The clinical impact of ganciclovir prophylaxis on the occurrence of bacteremia in orthotopic liver transplant recipients

L. Silvia Munoz-Price, Michelle Slifkin, Robin Ruthazer, Debra D. Poutsiaka, Susan Hadley, Richard Freeman, Richard Rohrer, Michael Angelis, Jeffrey Cooper, Ralph Fairchild, Laurie Barefoot, Judy Bloom, Susan Fitzmaurice, David R. Snydman

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65 Scopus citations


Background. Cytomegalovirus (CMV) infection or receipt of a CMV-seropositive donor liver has been shown to be an independent predictor of bacteremia in orthotopic liver transplant (OLT) recipients. However, prevention of CMV infection through use of intense CMV prophylaxis has not been examined to assess the impact on bacteremia in liver transplant recipients. Methods. We analyzed the impact of CMV prophylaxis on rates of bacteremia by examining 192 consecutive OLT recipients during a 2-year follow-up period. Results. There were 29 episodes of bacteremia. Univariate analysis of risk factors for bacteremia showed that invasive fungal disease, initial anti-lymphocyte immunosuppression, treatment for rejection, and use of solumedrol were significantly associated with increased risk. Receipt of ≥ 14 days of ganciclovir prophylaxis (hazard ratio [HR], 0.40; 95% CI [confidence interval], 0.18-0.87; P = .02), end-to-end biliary anastomosis, and receipt of <10 units of red blood cells (RBCs) were significantly associated with a decreased risk. Three-variable analysis controlling for end-to-end anastomosis and use of <10 units of RBCs, showed that use of ≥14 days of ganciclovir was still associated with a reduced risk of bacteremia (HR, 0.44; 95% CI, 0.20-0.98; P = .0437). Conclusions. Among factors associated with bacteremia, use of prophylactic ganciclovir is independently associated with a significant reduction of bacteremia in OLT recipients.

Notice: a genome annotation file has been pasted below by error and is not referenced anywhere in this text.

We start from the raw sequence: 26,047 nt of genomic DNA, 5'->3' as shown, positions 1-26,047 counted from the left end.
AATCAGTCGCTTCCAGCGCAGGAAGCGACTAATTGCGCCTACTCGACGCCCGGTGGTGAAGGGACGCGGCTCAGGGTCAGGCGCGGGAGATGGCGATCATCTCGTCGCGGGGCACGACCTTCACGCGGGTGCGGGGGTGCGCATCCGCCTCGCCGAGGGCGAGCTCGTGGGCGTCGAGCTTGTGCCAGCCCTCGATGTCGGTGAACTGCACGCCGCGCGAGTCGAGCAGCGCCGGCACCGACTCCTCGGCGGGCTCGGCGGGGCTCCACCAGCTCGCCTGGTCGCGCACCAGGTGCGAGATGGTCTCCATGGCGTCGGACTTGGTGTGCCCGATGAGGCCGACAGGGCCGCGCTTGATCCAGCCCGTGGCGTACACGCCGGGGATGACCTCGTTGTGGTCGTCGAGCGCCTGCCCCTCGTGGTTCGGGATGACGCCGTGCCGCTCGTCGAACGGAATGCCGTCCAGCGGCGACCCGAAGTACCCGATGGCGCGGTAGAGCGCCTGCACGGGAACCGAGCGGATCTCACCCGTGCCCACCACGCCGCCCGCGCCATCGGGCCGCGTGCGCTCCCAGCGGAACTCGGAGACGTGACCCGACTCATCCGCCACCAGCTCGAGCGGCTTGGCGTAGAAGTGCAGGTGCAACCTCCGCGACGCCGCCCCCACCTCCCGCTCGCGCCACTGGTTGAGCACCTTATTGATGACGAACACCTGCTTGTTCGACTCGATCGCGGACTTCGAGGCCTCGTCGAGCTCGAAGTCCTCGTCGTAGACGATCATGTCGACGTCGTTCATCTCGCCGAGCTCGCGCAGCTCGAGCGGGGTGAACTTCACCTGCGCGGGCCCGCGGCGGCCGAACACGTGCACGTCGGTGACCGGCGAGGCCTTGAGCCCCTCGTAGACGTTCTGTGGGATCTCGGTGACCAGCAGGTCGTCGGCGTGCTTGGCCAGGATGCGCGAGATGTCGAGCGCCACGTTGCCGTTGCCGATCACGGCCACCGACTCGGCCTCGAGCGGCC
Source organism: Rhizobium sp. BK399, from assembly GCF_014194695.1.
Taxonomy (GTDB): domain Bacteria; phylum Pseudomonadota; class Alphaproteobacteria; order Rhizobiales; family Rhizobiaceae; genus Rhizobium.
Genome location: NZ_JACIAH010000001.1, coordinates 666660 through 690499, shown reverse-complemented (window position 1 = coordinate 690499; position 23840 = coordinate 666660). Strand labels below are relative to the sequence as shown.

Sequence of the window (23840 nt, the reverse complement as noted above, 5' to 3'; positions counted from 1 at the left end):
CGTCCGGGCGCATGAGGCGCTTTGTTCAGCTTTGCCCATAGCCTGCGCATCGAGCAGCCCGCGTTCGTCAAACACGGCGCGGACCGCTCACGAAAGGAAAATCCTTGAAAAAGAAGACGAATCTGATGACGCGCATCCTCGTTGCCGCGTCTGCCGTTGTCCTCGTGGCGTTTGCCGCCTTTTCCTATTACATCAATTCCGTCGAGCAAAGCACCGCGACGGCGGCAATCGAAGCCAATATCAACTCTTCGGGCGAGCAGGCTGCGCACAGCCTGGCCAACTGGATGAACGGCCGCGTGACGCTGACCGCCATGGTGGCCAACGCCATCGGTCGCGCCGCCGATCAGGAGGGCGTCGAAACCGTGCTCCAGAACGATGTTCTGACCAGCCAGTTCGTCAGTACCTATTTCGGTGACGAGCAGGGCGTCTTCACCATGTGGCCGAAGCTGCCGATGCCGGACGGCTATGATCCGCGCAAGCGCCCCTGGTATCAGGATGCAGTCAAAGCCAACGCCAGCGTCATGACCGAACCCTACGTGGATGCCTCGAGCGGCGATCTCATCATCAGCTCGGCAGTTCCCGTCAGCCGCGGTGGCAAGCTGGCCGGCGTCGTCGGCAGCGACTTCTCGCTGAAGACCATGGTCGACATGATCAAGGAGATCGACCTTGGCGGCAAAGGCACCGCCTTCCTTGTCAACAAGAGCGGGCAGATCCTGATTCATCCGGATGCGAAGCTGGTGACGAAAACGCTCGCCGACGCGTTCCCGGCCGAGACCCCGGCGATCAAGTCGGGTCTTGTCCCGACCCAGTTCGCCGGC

Original languageEnglish (US)
Pages (from-to)1293-1299
Number of pages7
JournalClinical Infectious Diseases
Issue number9
StatePublished - Nov 1 2004
Externally publishedYes

Bibliographical note

Funding Information:
Financial support. Educational grants from Roche and MedImmune. Potential conflict of interest. D.R.S. and R.F. have received research funding and consulting honoraria from Roche. All other authors: No conflict.


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